Oct. 6, 2009 Water scarcity as a result of climate change will create far-reaching global security concerns, says Dr. Rajendra K. Pachauri, chair of the intergovernmental panel on climate change, a co-recipient of the 2007 Nobel Peace Prize.
Pachauri spoke recently at the 2009 Nobel Conference at Gustavus Adolphus College in St. Peter, MN.
"At one level the world's water is like the world's wealth. Globally, there is more than enough to go round. The problem is that some countries get a lot more than others," he says. "With 31 percent of global freshwater resources, Latin America has 12 times more water per person than South Asia. Some places, such as Brazil and Canada, get far more water than they can use; others, such as countries in the Middle East, get much less than they need."
And the effects of a warmer world will likely include changes in water availability.
"Up to 1.2 billion people in Asia, 250 million Africans and 81 million Latin Americans will be exposed to increased water stress by 2020," Pachauri says. Water shortages have an enormous impact of human health, including malnutrition, pathogen or chemical loading, infectious disease from water contamination, and uncontrolled water reuse.
"Due to the very large number of people that may be affected, food and water scarcity may be the most important health consequences of climate change," Pachauri says.
When communities fight over water resources, there's a great danger for a disruption of peace and security. "That water scarcity plays a role in creating the preconditions of desperation and discontent is undeniable," he says. Competition for water from the river Jordan was a major cause of the 1967 war. India has been in dispute with Pakistan over the Indus and with Bangladesh over the Ganges.
"Over 260 river basins are shared by two or more countries," he says. "As the resource is becoming scarce, tensions among different users may intensify, both at the national and international level. In the absence of strong institutions and agreements, changes within a basin can lead to trans-boundary tensions."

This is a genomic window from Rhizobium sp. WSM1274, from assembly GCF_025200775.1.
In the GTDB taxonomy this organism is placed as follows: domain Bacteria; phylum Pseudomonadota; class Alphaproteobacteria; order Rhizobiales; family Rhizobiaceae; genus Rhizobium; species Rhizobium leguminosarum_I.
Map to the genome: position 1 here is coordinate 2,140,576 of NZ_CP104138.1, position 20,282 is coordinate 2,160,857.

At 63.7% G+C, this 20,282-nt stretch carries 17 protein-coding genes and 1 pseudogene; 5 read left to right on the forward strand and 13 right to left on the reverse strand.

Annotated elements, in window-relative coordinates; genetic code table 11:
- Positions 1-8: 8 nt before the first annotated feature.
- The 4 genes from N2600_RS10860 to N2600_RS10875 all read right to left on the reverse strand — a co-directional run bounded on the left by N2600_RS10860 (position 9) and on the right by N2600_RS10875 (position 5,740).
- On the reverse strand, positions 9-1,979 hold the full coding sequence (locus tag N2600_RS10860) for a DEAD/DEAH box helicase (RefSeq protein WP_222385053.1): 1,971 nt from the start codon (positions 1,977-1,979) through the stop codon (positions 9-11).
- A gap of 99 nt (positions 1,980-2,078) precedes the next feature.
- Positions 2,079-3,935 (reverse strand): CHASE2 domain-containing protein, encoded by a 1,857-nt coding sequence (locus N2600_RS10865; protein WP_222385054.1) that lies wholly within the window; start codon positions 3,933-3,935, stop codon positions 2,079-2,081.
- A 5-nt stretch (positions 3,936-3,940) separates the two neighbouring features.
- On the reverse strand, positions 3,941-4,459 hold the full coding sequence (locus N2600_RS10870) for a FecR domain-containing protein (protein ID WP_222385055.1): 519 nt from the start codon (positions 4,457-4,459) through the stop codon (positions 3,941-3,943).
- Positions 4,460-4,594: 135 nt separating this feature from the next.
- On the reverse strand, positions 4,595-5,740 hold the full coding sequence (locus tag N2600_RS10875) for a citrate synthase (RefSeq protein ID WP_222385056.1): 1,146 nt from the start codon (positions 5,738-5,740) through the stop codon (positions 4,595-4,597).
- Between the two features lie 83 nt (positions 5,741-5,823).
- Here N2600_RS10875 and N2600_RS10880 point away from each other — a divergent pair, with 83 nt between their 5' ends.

"We live on a small planet where communication and influences go from one corner of the Earth to another," he says. "If there's a major disruption to peace in one part of the globe, no other part is insulated from it. We need to look at what happens to the rest of the world with some degree of alarm; these influences have very dangerous implications for the rest of the world."
Societies so far have been able to adapt to changes in weather and climate – via crop diversification, irrigation, disaster risk management, and insurance – but climate change might go beyond what our traditional coping mechanisms can handle, Pachauri suggests.
Even societies with "high adaptive capacity" are vulnerable to climate change, variability and extremes, he says, citing examples of the 2003 heat wave that took the lives of many elderly in European cities and 2005's Hurricane Katrina.
"A technological society has two choices," Pachauri says. "It can wait until catastrophic failures expose systemic deficiencies, distortion and self-deceptions, or the culture can provide social checks and balances to correct for systemic distortion prior to catastrophic failures."
"Global emissions of greenhouse gases will have to decline by 2015. If we can achieve that, we may be able to avoid the worst effects of climate change," he says. "The costs of this are not high. A major mitigation would only postpone growth domestic product growth by one year at most over the medium term. That's not a high price to pay for the world."
"There is no more crucial issue to human society than the future of water on this planet," he says. "We must work diligently to see that the worst effects don't come to pass. We have very little time. Unless we act with a sense of urgency, there will certainly be conflict and a disruption of peace."
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